Native islander Louise Cohen's great-grandfather, William Simmons, escaped to Hilton Head from a plantation on Lady's Island. He enlisted in the 21st U.S. Colored Infantry and settled on Hilton Head after the war.
Her great-great-grandfather escaped from Rose Hill Plantation in a small, wooden, flat-bottom boat launched from present-day Buckingham Landing, near where the Sea Trawler restaurant now stands.
"He escaped with a wife and three children," Cohen said. "The youngest of the three started to cry. The baby would not stop crying. He actually ordered his wife to throw the baby over the boat, because he was not going to let that child come between them and freedom."
Instead, the mother wrapped the child tight and held her close against her to muffle her cries.
"That's how they made it to Hilton Head Island," Cohen explained. "Had she obeyed her husband and thrown that baby overboard, I would not be here today. That baby is my great-grandmother."
The federal army hired the slaves to work in its camps, where they earned $6 to $18 a month as carpenters, blacksmiths, drivers, boatmen and laborers. Others worked as cooks or servants for officers.
Relations between the troops and the islanders, however, soon grew tense.
Racism, sexism, disease, vice and competition for food and supplies quickly necessitated the need to move from tents and crowded barracks to a full-fledged, all-black town, Tetzlaff wrote.
Union Gen. Ormsby Mitchel, for whom Mitchelville is named, embarked on a visionary plan -- later known as the Port Royal Experiment -- issuing military orders freeing the slaves and setting land aside to create the village, giving each a quarter-acre plot to grow crops and the chance run their own affairs.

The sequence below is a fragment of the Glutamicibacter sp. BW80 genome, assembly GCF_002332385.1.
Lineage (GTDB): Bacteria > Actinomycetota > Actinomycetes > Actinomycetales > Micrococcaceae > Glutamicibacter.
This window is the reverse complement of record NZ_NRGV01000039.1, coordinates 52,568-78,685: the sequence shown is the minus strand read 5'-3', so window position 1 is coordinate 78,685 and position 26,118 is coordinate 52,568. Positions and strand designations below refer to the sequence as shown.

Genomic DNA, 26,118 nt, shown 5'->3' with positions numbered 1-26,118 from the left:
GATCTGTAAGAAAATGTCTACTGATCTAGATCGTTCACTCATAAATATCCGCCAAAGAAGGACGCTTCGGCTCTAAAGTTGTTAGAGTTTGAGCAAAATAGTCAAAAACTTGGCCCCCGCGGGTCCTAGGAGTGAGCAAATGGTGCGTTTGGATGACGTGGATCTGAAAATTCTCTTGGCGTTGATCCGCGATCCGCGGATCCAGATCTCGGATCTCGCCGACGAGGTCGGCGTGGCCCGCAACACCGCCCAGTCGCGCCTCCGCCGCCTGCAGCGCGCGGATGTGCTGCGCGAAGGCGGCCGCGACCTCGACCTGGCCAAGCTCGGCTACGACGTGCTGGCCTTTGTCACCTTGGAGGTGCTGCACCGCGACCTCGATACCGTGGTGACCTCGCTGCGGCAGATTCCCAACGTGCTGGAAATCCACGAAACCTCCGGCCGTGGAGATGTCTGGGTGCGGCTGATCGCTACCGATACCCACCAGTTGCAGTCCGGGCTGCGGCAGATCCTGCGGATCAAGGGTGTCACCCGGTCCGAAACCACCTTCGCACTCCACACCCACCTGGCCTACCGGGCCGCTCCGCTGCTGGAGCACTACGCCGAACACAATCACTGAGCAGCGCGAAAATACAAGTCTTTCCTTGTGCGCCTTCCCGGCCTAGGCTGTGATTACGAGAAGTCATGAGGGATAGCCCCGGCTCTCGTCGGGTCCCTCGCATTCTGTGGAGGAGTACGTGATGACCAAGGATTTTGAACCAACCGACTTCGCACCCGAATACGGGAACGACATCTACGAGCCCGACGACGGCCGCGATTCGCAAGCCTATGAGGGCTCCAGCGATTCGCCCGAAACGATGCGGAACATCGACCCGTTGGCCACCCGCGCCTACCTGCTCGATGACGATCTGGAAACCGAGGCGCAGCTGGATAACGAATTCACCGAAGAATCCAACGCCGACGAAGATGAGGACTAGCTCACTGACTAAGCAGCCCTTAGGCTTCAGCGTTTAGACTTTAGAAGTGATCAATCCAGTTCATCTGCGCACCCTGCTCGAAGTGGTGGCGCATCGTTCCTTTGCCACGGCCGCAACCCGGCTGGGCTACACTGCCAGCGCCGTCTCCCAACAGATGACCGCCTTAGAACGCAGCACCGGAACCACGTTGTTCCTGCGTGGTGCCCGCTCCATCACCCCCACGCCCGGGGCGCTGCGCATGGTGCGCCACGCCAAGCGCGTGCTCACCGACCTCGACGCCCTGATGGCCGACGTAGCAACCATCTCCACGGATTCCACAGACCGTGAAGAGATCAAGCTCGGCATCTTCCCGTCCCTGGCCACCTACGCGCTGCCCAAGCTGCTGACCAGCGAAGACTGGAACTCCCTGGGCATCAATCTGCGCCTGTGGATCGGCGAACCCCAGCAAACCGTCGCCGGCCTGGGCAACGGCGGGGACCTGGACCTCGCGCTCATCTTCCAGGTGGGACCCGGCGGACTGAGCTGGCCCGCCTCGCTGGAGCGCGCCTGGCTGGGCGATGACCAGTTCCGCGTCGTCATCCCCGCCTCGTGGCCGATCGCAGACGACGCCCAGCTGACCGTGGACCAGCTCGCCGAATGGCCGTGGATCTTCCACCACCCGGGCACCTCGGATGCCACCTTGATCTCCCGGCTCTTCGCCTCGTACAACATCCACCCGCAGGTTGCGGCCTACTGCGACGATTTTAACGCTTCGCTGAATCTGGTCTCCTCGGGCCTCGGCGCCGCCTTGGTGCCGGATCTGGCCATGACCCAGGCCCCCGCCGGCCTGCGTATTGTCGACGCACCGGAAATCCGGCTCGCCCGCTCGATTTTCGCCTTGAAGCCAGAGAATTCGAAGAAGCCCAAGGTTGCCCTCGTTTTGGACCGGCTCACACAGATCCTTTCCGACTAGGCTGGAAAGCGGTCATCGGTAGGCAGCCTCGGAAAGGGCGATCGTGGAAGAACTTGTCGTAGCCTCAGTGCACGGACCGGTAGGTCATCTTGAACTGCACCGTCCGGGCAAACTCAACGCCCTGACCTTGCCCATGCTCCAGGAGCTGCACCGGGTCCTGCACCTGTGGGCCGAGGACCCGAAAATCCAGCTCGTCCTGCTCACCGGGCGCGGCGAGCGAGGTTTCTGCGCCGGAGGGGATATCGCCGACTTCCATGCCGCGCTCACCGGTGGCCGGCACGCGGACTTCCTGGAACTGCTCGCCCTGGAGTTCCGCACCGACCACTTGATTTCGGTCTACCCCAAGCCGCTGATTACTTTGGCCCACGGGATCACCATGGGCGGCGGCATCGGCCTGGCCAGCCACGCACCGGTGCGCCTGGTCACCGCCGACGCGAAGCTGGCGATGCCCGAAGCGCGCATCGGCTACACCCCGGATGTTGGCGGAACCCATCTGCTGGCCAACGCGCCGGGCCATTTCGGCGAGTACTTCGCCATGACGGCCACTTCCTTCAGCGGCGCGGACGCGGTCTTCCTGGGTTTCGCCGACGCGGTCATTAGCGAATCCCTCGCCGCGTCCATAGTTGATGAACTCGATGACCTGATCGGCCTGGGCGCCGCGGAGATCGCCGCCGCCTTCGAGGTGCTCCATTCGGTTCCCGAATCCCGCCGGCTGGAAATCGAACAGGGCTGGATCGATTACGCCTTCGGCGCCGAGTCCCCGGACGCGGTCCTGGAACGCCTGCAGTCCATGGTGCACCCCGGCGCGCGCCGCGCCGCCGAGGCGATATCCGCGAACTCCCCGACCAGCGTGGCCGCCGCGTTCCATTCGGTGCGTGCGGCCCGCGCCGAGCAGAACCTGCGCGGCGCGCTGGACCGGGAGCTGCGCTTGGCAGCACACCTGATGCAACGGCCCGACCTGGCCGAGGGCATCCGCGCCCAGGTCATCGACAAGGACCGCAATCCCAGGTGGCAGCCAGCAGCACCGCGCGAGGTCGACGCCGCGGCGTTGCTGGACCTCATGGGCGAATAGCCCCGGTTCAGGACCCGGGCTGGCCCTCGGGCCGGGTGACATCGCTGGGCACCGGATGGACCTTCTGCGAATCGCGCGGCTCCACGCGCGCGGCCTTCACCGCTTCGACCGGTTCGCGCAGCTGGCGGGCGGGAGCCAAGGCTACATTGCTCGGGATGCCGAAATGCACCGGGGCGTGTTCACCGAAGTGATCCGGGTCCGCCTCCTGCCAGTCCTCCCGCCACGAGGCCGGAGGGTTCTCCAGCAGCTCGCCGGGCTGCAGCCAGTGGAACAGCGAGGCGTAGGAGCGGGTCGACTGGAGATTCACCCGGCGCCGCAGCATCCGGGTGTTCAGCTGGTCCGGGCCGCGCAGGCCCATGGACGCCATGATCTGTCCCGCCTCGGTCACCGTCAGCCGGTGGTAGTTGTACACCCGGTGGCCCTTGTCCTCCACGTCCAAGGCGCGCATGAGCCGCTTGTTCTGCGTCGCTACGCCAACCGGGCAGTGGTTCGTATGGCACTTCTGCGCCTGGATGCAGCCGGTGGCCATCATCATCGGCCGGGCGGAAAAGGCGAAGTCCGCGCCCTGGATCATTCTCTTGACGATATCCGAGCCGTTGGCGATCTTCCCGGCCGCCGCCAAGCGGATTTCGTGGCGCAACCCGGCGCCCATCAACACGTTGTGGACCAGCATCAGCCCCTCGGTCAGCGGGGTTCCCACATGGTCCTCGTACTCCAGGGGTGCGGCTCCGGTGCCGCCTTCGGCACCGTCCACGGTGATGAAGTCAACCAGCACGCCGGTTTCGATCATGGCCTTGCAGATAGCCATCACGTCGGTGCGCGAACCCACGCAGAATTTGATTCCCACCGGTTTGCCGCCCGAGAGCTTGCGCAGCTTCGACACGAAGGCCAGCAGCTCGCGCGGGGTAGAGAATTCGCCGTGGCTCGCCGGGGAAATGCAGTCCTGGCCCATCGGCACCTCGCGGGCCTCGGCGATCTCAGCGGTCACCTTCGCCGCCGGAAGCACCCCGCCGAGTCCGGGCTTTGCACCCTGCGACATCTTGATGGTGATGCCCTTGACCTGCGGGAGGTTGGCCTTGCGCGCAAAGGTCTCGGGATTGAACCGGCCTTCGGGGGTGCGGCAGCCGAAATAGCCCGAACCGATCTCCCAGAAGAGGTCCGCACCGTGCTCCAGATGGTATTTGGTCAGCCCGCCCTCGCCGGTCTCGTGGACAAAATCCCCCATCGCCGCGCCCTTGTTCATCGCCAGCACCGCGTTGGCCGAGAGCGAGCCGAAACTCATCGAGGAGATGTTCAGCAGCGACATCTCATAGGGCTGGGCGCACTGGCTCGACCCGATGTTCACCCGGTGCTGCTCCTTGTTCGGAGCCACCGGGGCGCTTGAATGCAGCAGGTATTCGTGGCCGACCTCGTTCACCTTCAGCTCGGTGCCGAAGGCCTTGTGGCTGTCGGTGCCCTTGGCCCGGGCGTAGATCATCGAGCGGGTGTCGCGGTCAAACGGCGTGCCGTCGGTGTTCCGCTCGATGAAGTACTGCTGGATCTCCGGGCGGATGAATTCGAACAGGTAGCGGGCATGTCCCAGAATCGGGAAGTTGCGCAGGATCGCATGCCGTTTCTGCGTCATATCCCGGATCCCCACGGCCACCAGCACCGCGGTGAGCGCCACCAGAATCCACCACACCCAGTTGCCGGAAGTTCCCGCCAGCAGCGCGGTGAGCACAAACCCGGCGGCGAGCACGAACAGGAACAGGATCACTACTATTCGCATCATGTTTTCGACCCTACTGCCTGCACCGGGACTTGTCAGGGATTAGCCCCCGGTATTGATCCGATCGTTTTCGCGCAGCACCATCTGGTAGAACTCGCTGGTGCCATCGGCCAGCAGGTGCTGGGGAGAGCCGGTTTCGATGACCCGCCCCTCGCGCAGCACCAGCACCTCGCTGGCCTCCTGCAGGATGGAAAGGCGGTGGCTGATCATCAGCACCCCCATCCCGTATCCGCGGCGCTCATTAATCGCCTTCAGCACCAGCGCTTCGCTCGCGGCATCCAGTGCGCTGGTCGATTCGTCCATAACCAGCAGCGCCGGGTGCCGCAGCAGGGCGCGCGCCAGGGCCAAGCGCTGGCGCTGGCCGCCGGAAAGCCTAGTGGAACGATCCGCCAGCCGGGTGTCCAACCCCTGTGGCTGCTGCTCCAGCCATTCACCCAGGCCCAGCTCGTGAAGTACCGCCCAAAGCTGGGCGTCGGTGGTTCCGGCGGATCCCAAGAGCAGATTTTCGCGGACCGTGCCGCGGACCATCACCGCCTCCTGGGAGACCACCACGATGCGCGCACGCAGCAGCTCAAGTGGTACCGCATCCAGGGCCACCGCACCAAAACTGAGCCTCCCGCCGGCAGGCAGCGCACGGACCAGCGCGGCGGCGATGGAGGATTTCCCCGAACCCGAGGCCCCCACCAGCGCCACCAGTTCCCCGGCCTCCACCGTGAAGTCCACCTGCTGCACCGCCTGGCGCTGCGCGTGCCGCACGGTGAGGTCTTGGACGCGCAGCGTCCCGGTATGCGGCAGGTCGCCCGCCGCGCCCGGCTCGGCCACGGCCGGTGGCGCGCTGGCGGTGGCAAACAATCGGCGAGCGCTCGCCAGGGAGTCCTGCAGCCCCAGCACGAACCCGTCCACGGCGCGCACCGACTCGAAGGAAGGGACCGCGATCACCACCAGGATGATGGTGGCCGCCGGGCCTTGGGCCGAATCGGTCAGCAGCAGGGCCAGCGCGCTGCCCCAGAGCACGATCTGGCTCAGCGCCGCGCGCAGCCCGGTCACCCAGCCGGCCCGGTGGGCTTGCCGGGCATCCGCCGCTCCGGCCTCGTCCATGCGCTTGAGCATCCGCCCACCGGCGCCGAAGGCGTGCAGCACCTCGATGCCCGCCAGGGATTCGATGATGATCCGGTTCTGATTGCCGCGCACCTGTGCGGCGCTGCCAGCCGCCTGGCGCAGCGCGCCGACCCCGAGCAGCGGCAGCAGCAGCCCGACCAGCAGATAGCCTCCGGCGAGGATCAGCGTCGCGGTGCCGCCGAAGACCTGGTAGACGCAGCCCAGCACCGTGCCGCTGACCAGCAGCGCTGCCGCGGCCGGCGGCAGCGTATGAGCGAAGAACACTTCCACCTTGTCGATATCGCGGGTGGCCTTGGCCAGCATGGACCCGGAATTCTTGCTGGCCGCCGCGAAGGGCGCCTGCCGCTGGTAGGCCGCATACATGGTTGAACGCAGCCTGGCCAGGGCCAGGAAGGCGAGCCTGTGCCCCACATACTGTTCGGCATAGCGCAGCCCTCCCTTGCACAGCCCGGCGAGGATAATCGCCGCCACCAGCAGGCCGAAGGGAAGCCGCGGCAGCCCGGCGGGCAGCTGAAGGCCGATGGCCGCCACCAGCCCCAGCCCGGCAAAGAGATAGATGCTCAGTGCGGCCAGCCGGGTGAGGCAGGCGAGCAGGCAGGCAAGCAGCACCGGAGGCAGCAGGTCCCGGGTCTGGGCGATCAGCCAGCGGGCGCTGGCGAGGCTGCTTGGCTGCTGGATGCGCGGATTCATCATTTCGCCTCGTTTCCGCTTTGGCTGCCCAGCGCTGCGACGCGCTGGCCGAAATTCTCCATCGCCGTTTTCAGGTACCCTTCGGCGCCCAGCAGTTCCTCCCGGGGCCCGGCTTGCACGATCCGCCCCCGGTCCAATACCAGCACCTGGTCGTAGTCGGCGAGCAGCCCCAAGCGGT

Mitchelville represents the first exercise in black citizenship in America, before the Constitution granted such rights to African Americans, said Mitchelville board member Ben Williams.
"The African slaves on this site in 1862 demonstrated an uncommon courage," he said. "Moments out of slavery, they governed themselves. ... We will tell the story of a freed people voting."
By 1865, the federal government reported that about 1,500 people lived in Mitchelville, according to records.
When the war ended and the Union Army left, many former slaves became sharecroppers and used their earnings to buy property on Hilton Head.
For decades afterward, families of the freedmen lived on the island in near isolation. Their West African traditions became the basis of the Gullah culture that survives today.
THE ROAD AHEAD
The Mitchelville Preservation Project still has a long road ahead before its vision of a "living museum" -- with a monument, replica homes and school, period garden and welcome center -- materializes, interim director Joyce Wright said.
The kiosk is a first step to draw people to the site to learn about Mitchelville's contribution to the nation's "heritage of freedom," Wright said.
Standing in the way is a large, undisclosed price tag to bring to fruition a rough outline developed in 2010 of the proposed multi-million dollar park, said Mitchelville board member Bob Richardson, who is overseeing planning.
The group hopes to use the kiosk to promote its efforts and boost donations needed to pay consultants to develop a business and operating plan for the park. It also plans archeological digs to uncover the foundations of old homes and re-establish the village's street grid, preservation project officials said.
"We hope to hoist the American flag and begin our work anew of what Mitchelville ought to be," Williams said. "We accept and we request assistance."
Follow reporter Tom Barton at twitter.com/EyeOnHiltonHead